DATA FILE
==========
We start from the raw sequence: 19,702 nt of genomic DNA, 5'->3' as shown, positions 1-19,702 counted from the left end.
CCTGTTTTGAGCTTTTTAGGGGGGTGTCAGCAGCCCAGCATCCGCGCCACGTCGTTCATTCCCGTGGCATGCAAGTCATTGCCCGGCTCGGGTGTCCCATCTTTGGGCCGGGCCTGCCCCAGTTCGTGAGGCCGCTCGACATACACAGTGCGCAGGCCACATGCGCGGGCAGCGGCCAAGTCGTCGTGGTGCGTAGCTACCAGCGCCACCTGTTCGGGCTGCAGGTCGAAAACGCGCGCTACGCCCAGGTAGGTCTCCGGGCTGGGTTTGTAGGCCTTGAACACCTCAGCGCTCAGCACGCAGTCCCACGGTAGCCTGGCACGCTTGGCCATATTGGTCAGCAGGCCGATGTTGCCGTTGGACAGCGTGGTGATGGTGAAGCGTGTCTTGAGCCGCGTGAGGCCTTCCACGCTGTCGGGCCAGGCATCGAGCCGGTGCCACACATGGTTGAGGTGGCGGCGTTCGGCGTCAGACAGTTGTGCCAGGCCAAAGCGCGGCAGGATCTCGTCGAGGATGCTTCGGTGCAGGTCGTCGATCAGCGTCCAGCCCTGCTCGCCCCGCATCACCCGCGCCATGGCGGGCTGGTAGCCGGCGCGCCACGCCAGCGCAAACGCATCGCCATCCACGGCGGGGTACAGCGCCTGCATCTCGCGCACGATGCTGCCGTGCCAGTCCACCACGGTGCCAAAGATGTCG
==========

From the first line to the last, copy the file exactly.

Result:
We start from the raw sequence: 19,702 nt of genomic DNA, 5'->3' as shown, positions 1-19,702 counted from the left end.
CCTGTTTTGAGCTTTTTAGGGGGGTGTCAGCAGCCCAGCATCCGCGCCACGTCGTTCATTCCCGTGGCATGCAAGTCATTGCCCGGCTCGGGTGTCCCATCTTTGGGCCGGGCCTGCCCCAGTTCGTGAGGCCGCTCGACATACACAGTGCGCAGGCCACATGCGCGGGCAGCGGCCAAGTCGTCGTGGTGCGTAGCTACCAGCGCCACCTGTTCGGGCTGCAGGTCGAAAACGCGCGCTACGCCCAGGTAGGTCTCCGGGCTGGGTTTGTAGGCCTTGAACACCTCAGCGCTCAGCACGCAGTCCCACGGTAGCCTGGCACGCTTGGCCATATTGGTCAGCAGGCCGATGTTGCCGTTGGACAGCGTGGTGATGGTGAAGCGTGTCTTGAGCCGCGTGAGGCCTTCCACGCTGTCGGGCCAGGCATCGAGCCGGTGCCACACATGGTTGAGGTGGCGGCGTTCGGCGTCAGACAGTTGTGCCAGGCCAAAGCGCGGCAGGATCTCGTCGAGGATGCTTCGGTGCAGGTCGTCGATCAGCGTCCAGCCCTGCTCGCCCCGCATCACCCGCGCCATGGCGGGCTGGTAGCCGGCGCGCCACGCCAGCGCAAACGCATCGCCATCCACGGCGGGGTACAGCGCCTGCATCTCGCGCACGATGCTGCCGTGCCAGTCCACCACGGTGCCAAAGATGTCG